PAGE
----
Labour wants Citizens’ Assembly to resolve school ethos and sex education, says Ivana Bacik

The Labour Party has called for the Government to commit as a priority to convening a Citizens’ Assembly on the Future of Education to examine a range of issues, including the relationship between Church and State after the publication of the new Catholic Church RSE programme.

Senator Ivana Bacik has said:

“There is a commitment in the Programme for Government for a Citizens Assembly on the Future of Education. While there is a large number of issues that such an assembly would address, the dominant role of the Catholic Church as a school patron was highlighted once again recently with the publication of their new sex education programme Flourish.

The sex education programme of the Catholic Church should not be the dominant RSE programme taught in our state funded primary education system. Addressing this though requires a root and branch look at our education system.

It is simply no longer acceptable for religion to influence what should be a fact based RSE programme in our schools.

It’s time for a national conversation about how we achieve a modern, secular and equality-based education system for the Ireland of today, and what we hope to achieve for tomorrow.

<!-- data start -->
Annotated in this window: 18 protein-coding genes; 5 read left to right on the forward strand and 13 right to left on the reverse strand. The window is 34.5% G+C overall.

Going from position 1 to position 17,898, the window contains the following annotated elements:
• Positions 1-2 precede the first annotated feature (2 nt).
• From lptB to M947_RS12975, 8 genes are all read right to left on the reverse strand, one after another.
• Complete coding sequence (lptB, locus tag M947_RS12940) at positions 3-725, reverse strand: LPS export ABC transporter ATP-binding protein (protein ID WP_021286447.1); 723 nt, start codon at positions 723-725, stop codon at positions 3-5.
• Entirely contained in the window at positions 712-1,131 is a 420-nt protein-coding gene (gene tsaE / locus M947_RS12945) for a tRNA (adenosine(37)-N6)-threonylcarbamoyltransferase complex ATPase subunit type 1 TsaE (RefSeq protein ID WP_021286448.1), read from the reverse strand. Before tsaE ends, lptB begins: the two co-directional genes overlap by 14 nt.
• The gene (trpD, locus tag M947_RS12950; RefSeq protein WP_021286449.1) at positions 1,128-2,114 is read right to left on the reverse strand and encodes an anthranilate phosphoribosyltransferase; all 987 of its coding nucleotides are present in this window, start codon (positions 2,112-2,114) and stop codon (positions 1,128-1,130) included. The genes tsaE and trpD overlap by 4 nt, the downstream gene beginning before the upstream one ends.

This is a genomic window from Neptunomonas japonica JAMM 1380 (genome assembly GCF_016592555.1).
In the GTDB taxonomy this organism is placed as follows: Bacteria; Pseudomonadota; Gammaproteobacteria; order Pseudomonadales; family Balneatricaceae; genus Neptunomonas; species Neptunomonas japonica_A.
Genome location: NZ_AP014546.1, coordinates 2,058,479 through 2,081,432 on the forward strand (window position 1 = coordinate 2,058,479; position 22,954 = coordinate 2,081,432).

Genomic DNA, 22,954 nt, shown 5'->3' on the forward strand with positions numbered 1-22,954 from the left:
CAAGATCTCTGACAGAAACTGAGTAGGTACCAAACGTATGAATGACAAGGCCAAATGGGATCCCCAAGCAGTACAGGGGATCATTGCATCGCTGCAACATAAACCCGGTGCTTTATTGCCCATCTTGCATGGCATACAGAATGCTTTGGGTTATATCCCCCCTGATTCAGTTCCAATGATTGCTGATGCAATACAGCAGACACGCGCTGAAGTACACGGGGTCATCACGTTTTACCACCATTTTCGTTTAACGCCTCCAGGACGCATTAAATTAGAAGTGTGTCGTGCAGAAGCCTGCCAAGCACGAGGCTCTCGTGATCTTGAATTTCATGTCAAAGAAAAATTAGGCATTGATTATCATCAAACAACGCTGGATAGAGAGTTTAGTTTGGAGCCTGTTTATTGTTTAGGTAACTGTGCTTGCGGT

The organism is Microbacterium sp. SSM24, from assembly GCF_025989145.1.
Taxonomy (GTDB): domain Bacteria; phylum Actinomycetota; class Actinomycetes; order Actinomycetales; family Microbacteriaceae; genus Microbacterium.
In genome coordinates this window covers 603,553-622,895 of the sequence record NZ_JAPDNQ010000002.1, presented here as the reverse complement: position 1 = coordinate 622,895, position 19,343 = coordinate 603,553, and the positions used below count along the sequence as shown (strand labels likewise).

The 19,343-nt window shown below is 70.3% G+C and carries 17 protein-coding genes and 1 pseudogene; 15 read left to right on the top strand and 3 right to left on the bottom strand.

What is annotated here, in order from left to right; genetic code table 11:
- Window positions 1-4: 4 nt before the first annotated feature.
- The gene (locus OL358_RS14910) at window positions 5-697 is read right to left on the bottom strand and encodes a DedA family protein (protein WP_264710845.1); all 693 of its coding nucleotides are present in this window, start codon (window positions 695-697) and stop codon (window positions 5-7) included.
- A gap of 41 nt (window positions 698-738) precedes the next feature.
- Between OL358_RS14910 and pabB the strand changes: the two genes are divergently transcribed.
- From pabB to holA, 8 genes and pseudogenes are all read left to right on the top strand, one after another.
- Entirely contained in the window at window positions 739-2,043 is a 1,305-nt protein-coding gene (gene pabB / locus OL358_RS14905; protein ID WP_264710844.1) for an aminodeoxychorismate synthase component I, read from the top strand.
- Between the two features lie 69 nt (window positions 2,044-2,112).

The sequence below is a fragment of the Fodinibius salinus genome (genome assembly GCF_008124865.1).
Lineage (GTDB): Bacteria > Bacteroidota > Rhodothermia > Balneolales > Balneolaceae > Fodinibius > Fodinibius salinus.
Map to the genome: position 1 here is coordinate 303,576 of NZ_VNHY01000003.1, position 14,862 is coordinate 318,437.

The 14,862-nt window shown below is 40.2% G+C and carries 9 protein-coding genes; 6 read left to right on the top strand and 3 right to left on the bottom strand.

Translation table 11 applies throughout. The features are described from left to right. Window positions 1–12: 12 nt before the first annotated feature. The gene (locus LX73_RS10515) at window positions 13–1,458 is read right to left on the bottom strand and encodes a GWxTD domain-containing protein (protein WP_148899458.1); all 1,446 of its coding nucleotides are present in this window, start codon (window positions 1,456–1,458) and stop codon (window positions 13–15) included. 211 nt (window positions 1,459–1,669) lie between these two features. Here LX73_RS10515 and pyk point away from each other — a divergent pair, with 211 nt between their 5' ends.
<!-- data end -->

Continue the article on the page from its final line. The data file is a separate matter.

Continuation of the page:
Ireland is different now compared to when our constitution was written, when the role of religion in our education system was enshrined through Articles 42 and 44. Religion should not be the overarching principle that underpins our education system, nor should it be the way by which children are segregated at a young age.

Instead of a public education system, we have a State funded education system which farms out responsibility for the running of schools to patron bodies.

The legislative and policy changes introduced to date on how we hire teachers, allow schools enrol pupils, and how patronage is awarded and divested, are limited by our basic law. To fundamentally change our education system, the Constitution must change, and that should start with a meaningful and considered analysis, discussion and debate through a Citizens’ Assembly.”

Atheist Ireland

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